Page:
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Dumbing Down - The Implications for Viewers and Producers of News

Updated on February 6, 2019

Here's another academic essay, this time discussing 'dumbing down'. Quotes have been left fully intact and references are at the end, Harvard style. This was originally written in 2003 or 2004, but this is it's first publication.



The ‘dumbing down’ of news has been an issue within media studies for some time. For many years tabloid newspapers have remained the best selling in the market, but concerns have been raised over the spill of tabloid style journalism into ‘quality’ newspapers (i.e. broadsheets) and broadcast news in the UK. This assignment aims to identify and discuss dumbing down as a concept and the implications it may have on news as a media product.

Steven Donn (2003) describes dumbing down as a process where “complex issues are simplified to excess, with it all boiling down to an issue or event being portrayed as either wrong or right and very little in the way of analysis being offered.” It also refers to the focus on ‘soft news’ where more importance is placed on celebrities, human interest stories, entertainment news and crime than previously seen within the mass media, which Matt Nisbet (2001) describes as “the media industry’s reaction to a nearly two decade decline in its readership and viewership base.” Kristen Sparre referred to tabloidization as “a process of decline in the standards of news media.” Whether called dumbing down, trivialization or tabloidization, the terms all refer to the simplification of important issues and a new focus on issues considered by some to be of little worth culturally or socially.

Jade Goody
Jade Goody | Source
David Beckham
David Beckham | Source

News as a product

News is a commodity. Although it is seen by many as ‘the truth’, news is a carefully constructed media product, going through a series of production processes before broadcast or publication. News agencies were the first multi-national corporations, trading stories with local journalists and other agencies across the world and, as Herman and McChesney (1997) state, “acquiring significant holdings in film, music, publishing, and broadcasting.” However, until the late 20th century agencies tended to trade almost entirely in hard news; politics, international affairs, scientific breakthroughs and other ‘high brow’ topics (although sports coverage has been a constant for some time). The conglomerations of the 1990s led to a reduction of the number of media corporations, leading to a system where six corporations control almost all of the world’s media. With the rise in the global capitalism as the driving force behind media expansion, the corporations began to apply capitalist principles to the production of news products, which Jackie Harrison (2000: 186) describes as “a market orientated rush towards providing niche news products.”

In terms of the tabloidization debate, these ‘niche news products’ have already appeared in the form of magazines such as Heat and Now , and newspaper sections such as the Daily Mirror’ s ‘3am’ and the Sun ’s ‘Bizarre’, all devoted to the pursuit of celebrity gossip as their core news value. The Daily Star goes a step further, with ‘The Goss’ for general celebrities and ‘Hot’ for music celebrities. Hello , which used to report mainly on celebrities within high society, royalty and film stars, has expanded to include the likes of Big Brother contestant Jade Goody in the face of competition from other gossip magazines.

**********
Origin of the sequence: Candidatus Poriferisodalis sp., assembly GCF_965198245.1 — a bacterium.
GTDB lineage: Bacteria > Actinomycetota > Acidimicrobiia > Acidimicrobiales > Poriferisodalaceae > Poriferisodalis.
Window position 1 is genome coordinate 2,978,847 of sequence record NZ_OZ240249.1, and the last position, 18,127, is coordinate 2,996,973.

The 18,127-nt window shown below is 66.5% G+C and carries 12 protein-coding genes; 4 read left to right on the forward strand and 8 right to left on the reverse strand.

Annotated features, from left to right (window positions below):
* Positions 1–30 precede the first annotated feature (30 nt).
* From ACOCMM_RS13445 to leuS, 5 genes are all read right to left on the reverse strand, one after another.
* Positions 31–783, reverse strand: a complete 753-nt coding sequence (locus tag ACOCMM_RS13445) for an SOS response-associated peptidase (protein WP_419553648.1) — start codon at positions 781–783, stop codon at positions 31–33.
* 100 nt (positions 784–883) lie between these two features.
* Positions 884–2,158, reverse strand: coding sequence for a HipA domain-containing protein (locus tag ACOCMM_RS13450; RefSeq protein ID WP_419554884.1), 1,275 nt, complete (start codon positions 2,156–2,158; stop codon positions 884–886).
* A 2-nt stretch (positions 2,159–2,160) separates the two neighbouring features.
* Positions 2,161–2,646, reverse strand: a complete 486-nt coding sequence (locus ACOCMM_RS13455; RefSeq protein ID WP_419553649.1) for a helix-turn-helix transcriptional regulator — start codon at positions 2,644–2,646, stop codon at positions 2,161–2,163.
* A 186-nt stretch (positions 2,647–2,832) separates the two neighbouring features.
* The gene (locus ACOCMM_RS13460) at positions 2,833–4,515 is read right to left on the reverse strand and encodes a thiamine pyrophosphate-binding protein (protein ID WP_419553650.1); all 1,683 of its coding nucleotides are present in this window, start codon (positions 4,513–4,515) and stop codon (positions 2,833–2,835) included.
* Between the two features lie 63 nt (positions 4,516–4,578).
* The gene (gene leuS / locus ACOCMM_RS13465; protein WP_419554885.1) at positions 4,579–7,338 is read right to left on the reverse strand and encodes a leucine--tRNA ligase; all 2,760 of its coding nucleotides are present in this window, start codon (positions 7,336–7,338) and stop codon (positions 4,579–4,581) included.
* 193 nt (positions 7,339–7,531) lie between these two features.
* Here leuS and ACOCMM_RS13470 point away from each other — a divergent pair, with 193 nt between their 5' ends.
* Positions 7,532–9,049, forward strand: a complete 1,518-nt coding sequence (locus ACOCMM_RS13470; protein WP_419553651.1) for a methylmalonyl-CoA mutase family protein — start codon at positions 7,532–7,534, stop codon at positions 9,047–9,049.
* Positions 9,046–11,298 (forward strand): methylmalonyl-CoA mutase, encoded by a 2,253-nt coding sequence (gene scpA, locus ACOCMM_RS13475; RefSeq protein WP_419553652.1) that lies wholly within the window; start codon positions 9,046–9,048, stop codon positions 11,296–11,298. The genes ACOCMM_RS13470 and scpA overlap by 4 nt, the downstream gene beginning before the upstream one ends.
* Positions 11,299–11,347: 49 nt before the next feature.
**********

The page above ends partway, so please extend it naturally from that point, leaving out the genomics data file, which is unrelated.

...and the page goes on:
But while many in the media seek to condemn this obsession with the trivial, some choose to embrace it and find a positive way of viewing it. Obviously many people enjoy this form of news, as Now ’s sales figures will attest to: 570,279 copies on average per week in August 2002 (Byrne, C., 2002). Madeleine Bunting called the entire trivialisation debate “bankrupt”, claiming that it is nothing more than “snobbish elitism” against a “feminisation” of news. She argues:

“The purpose of culture and the dominant mode of communication have been feminised. Its overriding preoccupation is establishing personal connection – a task which historically has mainly fallen to women. Contemporary culture is dominated by the ethos of over-the-backfence-gossip writ large. The Hello! Style fascination with the lives of celebrities, addiction to soap opera and football has been the nationalisation of gossip.” (Bunting, M., 2000)

She adds that “rationality has been downgraded, emotion rules.” Jamie Doward, writing for the Observer about these trends, noted “We may not know much about the Holy Roman Empire, but, boy, do we know how to accessorise and get the best mortgage.” But this only serves to devalue areas of interest such as history, and as the cliché goes, “those who do not learn from history are doomed to repeat it”. Postmodernist ideas such as ‘history is dead’ only serve to further reinforce impressions, especially among youth, that anything that isn’t happening now isn’t worth knowing. But as American historian Frederick Jackson Turner said "The aim of the historian, then, is to know the elements of the present by understanding what came into the present from the past, for the present is simply the developing past. . . . The goal of the historian is the living present" (date unknown). The study of history tells us how we got to where we are and what the implications are for the future, while the study of celebrity culture tells us what hairstyle David Beckham has this week and what the implications are for his scalp and bank balance.